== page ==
> "There is a exploit out for a widely-discussed security bug" is not the
> same as "there is an expoit out there for each and every security bug."
strawman and also an irrelevant tautology.
> As long as you can't reasonably know if to publish any hint of possible
> security impact or just keep it quiet is the better course of action.
real life says that you can reasonably know that there's an entire industry, both visible and invisible, out there that is watching and writing exploits as soon as they can get their hands on a bug, be that at bug commit time or later (the sooner the better as the value of 0-day beats anything else).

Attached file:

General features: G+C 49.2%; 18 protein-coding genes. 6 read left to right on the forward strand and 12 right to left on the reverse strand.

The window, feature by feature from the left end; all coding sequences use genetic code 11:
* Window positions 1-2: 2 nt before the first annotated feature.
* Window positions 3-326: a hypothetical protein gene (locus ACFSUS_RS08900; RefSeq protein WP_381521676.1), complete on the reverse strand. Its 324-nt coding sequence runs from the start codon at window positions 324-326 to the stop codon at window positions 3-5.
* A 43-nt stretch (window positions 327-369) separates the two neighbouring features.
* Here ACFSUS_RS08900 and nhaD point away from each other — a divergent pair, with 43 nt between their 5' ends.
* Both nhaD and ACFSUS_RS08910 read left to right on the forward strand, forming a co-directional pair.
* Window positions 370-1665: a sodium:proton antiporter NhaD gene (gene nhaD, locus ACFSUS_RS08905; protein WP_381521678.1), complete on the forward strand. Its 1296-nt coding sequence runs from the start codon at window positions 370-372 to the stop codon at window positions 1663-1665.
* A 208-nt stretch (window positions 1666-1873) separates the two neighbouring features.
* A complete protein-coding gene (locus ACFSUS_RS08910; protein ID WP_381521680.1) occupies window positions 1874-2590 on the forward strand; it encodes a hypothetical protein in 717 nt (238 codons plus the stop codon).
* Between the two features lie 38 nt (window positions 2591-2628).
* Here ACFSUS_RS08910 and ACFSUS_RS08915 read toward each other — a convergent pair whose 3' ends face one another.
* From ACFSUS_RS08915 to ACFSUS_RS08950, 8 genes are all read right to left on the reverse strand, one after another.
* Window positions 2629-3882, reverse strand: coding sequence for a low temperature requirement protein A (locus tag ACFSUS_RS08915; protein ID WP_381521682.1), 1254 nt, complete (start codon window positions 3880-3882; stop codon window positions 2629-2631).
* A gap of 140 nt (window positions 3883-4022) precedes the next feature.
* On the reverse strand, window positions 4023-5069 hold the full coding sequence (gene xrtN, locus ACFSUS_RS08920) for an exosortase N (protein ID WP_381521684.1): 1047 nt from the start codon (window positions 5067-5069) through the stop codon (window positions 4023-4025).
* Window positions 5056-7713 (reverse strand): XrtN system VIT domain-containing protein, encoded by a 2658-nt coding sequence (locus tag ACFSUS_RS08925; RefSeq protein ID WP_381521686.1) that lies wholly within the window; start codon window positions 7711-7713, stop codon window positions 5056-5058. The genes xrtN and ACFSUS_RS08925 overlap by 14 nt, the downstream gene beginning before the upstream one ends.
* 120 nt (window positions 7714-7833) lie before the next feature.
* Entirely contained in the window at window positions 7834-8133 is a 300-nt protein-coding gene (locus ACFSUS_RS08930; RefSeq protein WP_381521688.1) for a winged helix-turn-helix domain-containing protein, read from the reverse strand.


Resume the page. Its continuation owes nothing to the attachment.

on the other hand the best course of action for users of said buggy code to save themselves is to fix the bugs (yes, i'm stating this myself despite being deeply involved in intrusion prevention technologies). for that they need to know about them, simple as that. covering up security fixes is diametrically opposite to that goal as it makes it much harder for users to reverse engineer the information from the commits whereas said industry has the brainpower to see through these silly attempts (as i said above, commits from Linus and certain other individuals draw immediate attention these days, witness what happened to this /proc/pid/mem bug).
btw, if you think keeping quiet about security impact information is the right course of action, what do you think about companies (linux vendors included) who do exactly that?
PS: i'm glad you stopped doubting that there *is* a coverup. you've come a long a way ;).